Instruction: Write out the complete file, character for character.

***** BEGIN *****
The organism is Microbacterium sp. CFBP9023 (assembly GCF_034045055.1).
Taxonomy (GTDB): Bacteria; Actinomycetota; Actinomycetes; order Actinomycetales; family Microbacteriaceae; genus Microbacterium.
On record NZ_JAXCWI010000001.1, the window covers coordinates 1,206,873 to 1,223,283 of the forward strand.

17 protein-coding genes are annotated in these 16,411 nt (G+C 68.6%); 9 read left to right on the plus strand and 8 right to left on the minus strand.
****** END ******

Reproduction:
The organism is Microbacterium sp. CFBP9023 (assembly GCF_034045055.1).
Taxonomy (GTDB): Bacteria; Actinomycetota; Actinomycetes; order Actinomycetales; family Microbacteriaceae; genus Microbacterium.
On record NZ_JAXCWI010000001.1, the window covers coordinates 1,206,873 to 1,223,283 of the forward strand.

17 protein-coding genes are annotated in these 16,411 nt (G+C 68.6%); 9 read left to right on the plus strand and 8 right to left on the minus strand.